12:32PM, Thursday 18 November 2021
The open space in Ray Mill Road East, where the 80 homes are earmarked
Contentious plans to build 80 new homes on open space in Maidenhead advanced at a meeting last night, despite concerns from nearby residents that the proposals would 'pose a risk to life'.
The Maidenhead Development Management Committee met at Maidenhead Town Hall on Wednesday to discuss CALA Homes' plans for land south of Ray Mill Road East, which were coming before the panel for the third time.
A busy public gallery convened to watch councillors cast an eye over the latest proposals, which - like the two applications before it - were recommended by planning officers for refusal due to concerns over flood risk.
Officers also raised concerns over the lack of signed legal agreements with regards to affordable housing; open space and the potential impact on the Burnham Beeches conservation area.
But after a lengthy debate, members voted on a motion put forward by panel member Councillor Ross McWilliams (Con, Cox Green), that the application be deferred to the council's head of planning - subject to referral to the Secretary of State - to approve the application.
This also includes the completion of legal agreements and to 'secure the refusal matters' as listed in the planning officer's report, which involves the confirmation of affordable housing provision.
Presenting the plans to councillors at the start of the meeting, the Royal Borough's head of planning Adrian Waite initially praised CALA for its affordable housing quota within the development.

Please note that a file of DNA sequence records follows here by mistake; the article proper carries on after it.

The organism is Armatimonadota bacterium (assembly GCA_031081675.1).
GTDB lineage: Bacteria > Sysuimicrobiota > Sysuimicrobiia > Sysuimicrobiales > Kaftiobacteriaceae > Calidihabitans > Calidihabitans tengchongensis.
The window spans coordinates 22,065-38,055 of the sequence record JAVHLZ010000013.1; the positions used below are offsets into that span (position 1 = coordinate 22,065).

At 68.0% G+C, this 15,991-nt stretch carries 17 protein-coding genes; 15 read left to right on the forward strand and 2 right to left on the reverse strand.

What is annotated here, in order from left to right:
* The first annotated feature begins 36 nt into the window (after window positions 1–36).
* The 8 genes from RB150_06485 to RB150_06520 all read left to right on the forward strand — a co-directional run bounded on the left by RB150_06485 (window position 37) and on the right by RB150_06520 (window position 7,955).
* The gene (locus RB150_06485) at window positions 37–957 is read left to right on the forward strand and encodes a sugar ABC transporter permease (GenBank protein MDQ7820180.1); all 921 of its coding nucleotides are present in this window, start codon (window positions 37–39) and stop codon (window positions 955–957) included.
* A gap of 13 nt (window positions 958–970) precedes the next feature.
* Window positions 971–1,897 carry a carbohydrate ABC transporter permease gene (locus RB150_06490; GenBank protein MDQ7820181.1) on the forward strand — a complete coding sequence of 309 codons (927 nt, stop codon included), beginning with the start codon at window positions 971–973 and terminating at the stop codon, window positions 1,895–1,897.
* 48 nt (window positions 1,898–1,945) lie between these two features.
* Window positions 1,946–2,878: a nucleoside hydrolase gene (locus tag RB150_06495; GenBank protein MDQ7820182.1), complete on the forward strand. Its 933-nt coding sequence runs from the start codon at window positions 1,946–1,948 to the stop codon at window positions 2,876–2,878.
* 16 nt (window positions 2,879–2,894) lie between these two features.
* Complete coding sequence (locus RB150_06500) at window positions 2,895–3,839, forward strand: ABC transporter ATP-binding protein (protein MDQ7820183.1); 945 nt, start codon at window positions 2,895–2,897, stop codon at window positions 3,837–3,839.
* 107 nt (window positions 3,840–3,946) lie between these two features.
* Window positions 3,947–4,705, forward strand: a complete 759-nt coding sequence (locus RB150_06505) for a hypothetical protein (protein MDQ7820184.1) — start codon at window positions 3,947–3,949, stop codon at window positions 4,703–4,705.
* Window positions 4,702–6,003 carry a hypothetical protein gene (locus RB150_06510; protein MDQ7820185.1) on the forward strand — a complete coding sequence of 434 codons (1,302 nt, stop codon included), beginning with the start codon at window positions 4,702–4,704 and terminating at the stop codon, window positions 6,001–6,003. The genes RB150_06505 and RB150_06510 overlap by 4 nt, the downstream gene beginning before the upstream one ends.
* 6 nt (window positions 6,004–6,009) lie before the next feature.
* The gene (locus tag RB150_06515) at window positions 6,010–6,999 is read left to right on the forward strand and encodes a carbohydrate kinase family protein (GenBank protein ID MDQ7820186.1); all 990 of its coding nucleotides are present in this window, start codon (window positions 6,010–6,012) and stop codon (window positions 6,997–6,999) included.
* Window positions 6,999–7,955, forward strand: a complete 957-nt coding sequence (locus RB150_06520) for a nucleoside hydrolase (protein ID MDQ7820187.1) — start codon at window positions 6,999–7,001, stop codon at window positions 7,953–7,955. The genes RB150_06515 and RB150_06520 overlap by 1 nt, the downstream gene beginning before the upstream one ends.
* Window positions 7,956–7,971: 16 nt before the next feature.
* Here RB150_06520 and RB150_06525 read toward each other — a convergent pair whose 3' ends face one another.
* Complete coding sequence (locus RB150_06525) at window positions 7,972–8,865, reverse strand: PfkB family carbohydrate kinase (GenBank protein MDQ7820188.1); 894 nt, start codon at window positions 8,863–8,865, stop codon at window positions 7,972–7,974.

A total of 47.5 per cent of affordable homes are proposed - which includes 18 shared ownership properties and 20 affordable rent accommodation units.
Mr Waite said that this percentage figure was 'substantially above' the normal required policy for a development of this nature.
However, he then moved on to the concerns that officer have with the plans - with flood risk at the top of the list.
"Officers consider that the flood risk is a substantial issue and are therefore recommending it for refusal on that basis," Mr Waite said, adding that the Environment Agency had also objected to the plans on these grounds.
The meeting then moved on to the public speakers, with Ray Mill Road East resident Debbie Mccullough the first to have her say, adding she was speaking on behalf of fellow residents in the road.
"We strongly object to the development because we believe that it is fundamentally dangerous, posing a risk to life and the existing dwellings due to flood risk," she said.
"For more than four years we have lived under the cloud of this development which significantly increases the risk to all of our homes and families.
"One in 100 year events can no longer be called [this] - they are now random occurrences."
Ms Mccullough added that she has experienced a previous flood in her own home - which is located on the site entrance to the proposed development.
She added: "This is the third time the same application has been submitted and the third time officers have recommended refusal on the grounds of safety.
"The residents are at a loss to understand why we are even here debating this again.
"Many experts have recommended refusal - if the planning committee were to approve it [tonight] I would ask why you know better than these experts.